When Republicans like Jeff Monroe presume to tell teachers like me how to conduct respectful and intelligent debate, you know something fishy is going on.

SB 114 is really a sneaky retread of Senator Monroe's attempt last year to write intelligent design and other bushwah (yeah, bushwah, as in, not opinion, not scientific theory, but superstition and falsehood masquerading as real science) into K-12 curriculum across South Dakota.

To make sure there is no misundertanding, let's review the text of Senator Monroe's bill in full. SB 114 creates a completely new section under our education statutes in SDCL Chapter 13-1:

Section 1. That chapter 13-1 be amended by adding thereto a NEW SECTION to read as follows:

The South Dakota Board of Education, local school boards, and all school administrators shall:

  1. Endeavor to create an environment within all elementary and secondary schools that encourages students to explore scientific questions, learn about scientific evidence, develop critical thinking skills, and respond appropriately and respectfully to differences of opinion about scientific subjects taught in curriculum and coursework that is aligned to the content standards established pursuant to § 13-3-48; and
  2. Assist teachers to find effective ways to present the science curriculum as it addresses scientific subjects such as biological evolution, the chemical origins of life, global warming, human cloning, and other scientific subjects that may cause debate and disputation.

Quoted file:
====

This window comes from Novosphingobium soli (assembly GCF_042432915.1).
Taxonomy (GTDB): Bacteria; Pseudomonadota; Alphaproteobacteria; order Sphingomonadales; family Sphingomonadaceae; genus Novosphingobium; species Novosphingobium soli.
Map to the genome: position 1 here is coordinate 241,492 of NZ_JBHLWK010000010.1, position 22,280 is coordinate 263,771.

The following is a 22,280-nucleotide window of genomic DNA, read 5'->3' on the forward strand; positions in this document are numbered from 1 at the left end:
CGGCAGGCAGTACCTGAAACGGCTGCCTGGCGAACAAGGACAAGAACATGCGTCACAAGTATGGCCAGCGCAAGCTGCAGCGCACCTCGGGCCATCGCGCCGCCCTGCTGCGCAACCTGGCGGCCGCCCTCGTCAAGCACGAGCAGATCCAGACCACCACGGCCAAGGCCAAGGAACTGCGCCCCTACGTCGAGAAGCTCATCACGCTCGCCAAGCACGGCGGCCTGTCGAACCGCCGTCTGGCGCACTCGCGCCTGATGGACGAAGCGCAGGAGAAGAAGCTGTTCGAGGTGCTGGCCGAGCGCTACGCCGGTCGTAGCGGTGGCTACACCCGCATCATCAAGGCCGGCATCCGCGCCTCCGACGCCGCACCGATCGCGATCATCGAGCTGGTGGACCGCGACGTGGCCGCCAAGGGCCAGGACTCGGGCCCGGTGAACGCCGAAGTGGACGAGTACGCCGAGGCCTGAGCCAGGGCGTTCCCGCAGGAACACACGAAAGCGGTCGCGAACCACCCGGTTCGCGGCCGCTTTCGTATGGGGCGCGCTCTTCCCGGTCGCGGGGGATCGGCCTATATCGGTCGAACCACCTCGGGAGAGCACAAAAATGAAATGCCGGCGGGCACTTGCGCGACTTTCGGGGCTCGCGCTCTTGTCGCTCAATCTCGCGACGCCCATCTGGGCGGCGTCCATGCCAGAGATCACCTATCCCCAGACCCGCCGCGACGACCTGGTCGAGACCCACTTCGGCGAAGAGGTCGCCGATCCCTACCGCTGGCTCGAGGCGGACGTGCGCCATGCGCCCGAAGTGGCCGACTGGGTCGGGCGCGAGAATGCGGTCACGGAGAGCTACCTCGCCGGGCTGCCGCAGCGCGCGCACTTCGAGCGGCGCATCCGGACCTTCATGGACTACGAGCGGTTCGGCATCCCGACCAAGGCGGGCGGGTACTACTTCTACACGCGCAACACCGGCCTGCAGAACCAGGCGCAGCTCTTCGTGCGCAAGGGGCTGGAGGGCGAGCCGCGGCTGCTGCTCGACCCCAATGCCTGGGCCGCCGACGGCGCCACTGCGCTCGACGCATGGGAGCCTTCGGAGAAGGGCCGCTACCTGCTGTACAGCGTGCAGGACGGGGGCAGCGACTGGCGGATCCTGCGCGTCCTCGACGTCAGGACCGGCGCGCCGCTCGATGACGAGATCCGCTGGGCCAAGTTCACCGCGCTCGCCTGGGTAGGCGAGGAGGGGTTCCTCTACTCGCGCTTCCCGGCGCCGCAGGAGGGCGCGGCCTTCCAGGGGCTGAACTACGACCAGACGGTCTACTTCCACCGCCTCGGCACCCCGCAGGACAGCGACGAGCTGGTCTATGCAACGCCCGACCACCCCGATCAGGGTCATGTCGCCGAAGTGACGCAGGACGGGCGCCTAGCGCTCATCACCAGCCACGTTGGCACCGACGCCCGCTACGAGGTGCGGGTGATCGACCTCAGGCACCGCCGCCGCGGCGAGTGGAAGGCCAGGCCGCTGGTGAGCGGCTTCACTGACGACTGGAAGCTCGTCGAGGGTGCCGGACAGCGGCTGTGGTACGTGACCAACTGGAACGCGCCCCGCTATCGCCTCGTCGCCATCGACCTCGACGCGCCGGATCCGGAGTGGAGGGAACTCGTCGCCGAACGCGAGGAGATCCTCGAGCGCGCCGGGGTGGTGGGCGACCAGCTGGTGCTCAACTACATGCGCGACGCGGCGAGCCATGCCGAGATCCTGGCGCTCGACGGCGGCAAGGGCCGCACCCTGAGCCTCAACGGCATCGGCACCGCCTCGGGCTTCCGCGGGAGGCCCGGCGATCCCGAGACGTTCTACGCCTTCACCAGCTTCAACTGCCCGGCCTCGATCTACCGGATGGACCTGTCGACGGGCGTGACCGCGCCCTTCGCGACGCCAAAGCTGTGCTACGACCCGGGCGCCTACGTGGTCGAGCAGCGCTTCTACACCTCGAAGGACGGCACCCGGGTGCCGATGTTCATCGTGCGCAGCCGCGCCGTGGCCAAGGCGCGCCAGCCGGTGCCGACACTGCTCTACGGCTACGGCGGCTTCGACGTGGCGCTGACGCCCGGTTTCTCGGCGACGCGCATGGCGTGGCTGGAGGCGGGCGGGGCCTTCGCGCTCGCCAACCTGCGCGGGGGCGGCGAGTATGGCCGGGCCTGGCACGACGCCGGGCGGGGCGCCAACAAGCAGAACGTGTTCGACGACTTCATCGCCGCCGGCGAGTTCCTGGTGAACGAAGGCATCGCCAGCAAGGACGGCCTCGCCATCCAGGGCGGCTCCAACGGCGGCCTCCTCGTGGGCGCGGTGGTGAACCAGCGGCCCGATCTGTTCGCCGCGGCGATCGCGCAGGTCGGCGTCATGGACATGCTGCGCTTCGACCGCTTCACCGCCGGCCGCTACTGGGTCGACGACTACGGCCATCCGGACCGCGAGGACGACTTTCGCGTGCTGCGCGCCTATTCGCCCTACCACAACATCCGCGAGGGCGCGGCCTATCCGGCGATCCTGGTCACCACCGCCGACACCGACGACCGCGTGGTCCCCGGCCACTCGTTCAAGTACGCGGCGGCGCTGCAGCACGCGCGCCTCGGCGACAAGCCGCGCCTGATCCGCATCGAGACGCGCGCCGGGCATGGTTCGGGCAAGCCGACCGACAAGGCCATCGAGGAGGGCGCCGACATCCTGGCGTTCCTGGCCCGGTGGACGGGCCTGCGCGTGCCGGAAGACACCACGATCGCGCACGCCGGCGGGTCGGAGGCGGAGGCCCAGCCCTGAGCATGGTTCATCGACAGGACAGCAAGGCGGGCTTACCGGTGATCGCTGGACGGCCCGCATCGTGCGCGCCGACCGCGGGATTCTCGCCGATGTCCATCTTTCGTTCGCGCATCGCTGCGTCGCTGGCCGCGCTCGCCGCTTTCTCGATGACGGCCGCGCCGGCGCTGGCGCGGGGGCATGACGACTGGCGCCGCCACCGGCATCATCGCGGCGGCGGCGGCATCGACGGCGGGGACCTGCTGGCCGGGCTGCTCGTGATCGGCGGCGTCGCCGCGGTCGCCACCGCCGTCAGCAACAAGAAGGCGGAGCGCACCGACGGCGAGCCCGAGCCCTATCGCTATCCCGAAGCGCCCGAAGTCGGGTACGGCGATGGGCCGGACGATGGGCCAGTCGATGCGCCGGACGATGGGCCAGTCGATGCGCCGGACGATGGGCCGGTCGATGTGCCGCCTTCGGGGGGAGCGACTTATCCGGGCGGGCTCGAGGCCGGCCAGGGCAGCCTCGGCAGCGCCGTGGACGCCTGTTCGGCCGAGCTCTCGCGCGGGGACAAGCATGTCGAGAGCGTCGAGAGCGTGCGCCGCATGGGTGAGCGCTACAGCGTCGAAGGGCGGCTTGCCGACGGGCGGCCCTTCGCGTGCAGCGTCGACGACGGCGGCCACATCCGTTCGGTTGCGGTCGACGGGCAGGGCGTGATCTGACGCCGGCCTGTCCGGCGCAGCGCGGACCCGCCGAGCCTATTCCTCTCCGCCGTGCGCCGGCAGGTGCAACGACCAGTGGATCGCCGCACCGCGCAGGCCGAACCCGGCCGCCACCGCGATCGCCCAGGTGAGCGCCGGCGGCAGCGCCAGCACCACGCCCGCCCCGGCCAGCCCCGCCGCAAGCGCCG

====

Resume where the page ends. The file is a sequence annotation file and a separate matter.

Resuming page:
In addition, neither the Board of Education, nor any local school board, or school administrator may prohibit any teacher from helping students understand, analyze, critique, or review in an objective manner the scientific strengths and scientific weaknesses of existing scientific theories covered in the courses being taught that are aligned with the content standards established pursuant to § 13-3-48.

Section 2. The provisions of this Act only protect the teaching of scientific information and may not be construed to promote any religious or nonreligious doctrine, to promote discrimination for or against any particular set of religious beliefs or nonbeliefs, or to promote discrimination for or against any religion or nonreligion.